Trans people in Uruguay can now self-identify their gender, without surgery

Uruguay just took huge steps towards equality with a tonne of new trans laws

Transgender people in Uruguay are celebrating after the country’s Congress passed a comprehensive trans law yesterday (18 October).

The law brings in a host of new rights for transgender people.

Most notably, trans people can now self-identify their gender and update their legal name, without approval from a judge.

The new law also creates scholarships for trans people to access education, as well as sets up affirmative action. It also now acknowledges the self-identification of non-binary people.

The comprehensive law also creates a monthly pension for transgender people born before 1975. This is a way of making reparations for trans people who were targeted by the government during the country’s dictatorship from 1973 to 1985.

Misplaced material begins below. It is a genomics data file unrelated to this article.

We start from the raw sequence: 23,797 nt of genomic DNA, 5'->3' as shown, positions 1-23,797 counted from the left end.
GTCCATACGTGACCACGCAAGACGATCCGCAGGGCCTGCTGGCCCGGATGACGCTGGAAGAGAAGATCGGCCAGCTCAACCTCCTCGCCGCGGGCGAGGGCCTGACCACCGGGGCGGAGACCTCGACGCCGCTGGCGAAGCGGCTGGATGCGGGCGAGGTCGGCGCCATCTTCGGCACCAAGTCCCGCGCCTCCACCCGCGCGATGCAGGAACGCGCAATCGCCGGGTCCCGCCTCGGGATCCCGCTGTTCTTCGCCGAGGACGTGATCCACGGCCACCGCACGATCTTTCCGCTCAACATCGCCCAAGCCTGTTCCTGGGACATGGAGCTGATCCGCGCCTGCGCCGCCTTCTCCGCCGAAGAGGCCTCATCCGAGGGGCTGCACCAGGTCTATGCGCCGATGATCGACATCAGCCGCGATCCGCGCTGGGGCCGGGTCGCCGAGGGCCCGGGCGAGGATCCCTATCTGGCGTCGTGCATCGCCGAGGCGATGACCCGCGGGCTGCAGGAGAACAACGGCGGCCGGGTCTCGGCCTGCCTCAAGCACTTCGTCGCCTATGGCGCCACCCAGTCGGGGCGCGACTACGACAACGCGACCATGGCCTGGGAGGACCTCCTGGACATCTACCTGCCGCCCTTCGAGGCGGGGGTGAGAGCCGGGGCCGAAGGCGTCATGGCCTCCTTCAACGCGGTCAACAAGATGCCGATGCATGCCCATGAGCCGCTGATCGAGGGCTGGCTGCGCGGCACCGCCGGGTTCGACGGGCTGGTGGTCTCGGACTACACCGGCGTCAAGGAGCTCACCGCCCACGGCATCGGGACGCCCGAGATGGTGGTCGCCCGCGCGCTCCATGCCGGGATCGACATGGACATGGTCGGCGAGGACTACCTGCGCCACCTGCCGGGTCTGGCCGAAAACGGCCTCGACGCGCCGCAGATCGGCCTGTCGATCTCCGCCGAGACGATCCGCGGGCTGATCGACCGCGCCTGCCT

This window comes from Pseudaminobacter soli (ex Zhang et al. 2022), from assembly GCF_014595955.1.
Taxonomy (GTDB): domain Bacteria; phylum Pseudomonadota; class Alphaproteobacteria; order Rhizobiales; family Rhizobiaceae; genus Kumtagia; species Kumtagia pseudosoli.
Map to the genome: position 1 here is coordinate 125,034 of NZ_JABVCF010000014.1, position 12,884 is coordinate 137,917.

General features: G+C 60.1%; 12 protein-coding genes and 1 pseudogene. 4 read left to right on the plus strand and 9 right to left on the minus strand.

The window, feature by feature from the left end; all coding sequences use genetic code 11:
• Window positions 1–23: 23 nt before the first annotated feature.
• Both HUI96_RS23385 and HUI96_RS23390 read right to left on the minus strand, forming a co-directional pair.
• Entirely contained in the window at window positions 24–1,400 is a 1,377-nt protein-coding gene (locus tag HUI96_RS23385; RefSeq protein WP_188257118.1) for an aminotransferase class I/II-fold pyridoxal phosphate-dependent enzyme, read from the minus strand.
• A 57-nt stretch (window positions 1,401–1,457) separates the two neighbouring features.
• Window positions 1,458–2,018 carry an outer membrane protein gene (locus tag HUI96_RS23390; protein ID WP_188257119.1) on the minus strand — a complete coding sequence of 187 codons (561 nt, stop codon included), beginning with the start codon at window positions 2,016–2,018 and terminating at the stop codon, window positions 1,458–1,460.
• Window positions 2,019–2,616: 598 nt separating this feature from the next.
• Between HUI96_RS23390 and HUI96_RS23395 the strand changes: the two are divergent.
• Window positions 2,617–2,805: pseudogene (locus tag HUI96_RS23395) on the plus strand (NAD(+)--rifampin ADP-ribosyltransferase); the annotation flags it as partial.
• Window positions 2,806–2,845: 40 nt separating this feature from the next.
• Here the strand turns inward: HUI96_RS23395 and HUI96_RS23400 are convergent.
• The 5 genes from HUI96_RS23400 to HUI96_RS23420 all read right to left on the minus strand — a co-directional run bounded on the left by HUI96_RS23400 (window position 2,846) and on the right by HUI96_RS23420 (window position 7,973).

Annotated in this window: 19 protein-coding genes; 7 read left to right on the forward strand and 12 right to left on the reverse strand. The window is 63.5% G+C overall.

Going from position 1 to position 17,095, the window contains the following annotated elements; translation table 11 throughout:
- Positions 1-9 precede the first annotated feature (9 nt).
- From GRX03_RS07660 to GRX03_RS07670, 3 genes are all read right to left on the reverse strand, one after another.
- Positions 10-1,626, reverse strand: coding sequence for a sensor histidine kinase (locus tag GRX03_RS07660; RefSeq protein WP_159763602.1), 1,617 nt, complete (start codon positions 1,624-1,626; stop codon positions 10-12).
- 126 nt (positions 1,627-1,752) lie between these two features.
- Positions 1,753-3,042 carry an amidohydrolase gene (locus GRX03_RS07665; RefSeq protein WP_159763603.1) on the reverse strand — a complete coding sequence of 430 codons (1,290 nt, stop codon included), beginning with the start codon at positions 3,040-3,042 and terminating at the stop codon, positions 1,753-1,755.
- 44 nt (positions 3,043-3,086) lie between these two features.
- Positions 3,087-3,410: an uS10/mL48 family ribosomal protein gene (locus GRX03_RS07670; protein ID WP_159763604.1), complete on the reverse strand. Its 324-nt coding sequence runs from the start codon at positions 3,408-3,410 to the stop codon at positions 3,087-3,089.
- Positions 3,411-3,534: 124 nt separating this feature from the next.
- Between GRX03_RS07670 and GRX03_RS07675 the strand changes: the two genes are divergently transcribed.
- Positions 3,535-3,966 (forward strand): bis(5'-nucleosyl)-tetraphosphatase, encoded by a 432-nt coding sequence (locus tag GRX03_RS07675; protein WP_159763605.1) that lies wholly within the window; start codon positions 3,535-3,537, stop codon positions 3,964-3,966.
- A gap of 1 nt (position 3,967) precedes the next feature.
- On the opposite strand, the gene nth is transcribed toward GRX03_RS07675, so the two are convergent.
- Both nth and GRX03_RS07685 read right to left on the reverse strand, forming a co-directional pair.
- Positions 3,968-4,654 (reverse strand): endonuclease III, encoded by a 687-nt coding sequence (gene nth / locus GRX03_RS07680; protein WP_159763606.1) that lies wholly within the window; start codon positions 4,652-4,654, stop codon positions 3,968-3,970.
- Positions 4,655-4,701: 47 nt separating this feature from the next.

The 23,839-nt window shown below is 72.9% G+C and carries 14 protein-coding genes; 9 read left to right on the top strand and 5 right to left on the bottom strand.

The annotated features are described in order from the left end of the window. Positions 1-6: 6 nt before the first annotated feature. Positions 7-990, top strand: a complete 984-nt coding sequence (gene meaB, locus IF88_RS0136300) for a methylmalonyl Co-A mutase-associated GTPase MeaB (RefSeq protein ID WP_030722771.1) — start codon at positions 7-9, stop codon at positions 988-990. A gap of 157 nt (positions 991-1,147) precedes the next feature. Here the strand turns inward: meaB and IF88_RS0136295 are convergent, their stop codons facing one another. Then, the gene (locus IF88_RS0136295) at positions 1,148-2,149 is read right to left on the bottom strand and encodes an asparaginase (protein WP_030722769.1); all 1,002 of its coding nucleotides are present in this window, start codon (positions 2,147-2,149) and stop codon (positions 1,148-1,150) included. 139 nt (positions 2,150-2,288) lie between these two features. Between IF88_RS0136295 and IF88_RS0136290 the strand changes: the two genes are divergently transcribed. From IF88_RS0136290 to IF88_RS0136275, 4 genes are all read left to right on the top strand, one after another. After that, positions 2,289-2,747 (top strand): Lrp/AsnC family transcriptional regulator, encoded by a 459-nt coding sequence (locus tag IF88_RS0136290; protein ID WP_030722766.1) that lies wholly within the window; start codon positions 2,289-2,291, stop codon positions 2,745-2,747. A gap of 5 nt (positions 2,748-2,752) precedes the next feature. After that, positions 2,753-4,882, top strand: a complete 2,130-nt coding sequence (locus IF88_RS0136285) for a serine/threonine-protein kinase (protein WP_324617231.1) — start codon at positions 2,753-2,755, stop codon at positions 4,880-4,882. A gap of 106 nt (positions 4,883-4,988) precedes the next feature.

The reparations are effective of 1 January this year and affect anyone born before 31 December 1975.

The new law also requires government services to employ a minimum of 1% of the transgender population.

62 of 88 senators voted in favor of the new law.

After the announcement of the result, the congress exploded in cheers and applause.

Colette Spinetti is the National Director of the Trans Collective of Uruguay.

She said: ‘It’s not only being included in education but permanence. It also establishes a comprehensive health system specifically for trans people.’

The new laws are effective immediately.

Earlier this year, a group of trans people and their allies came together to express their support for the law reform. The movement ‘Ley Trans YA’ (‘trans law now’) was born.

They each recorded a short video that said: ‘I support the comprehensive bill for trans people’.

by TJames Besanvalle
Source – Gay Star News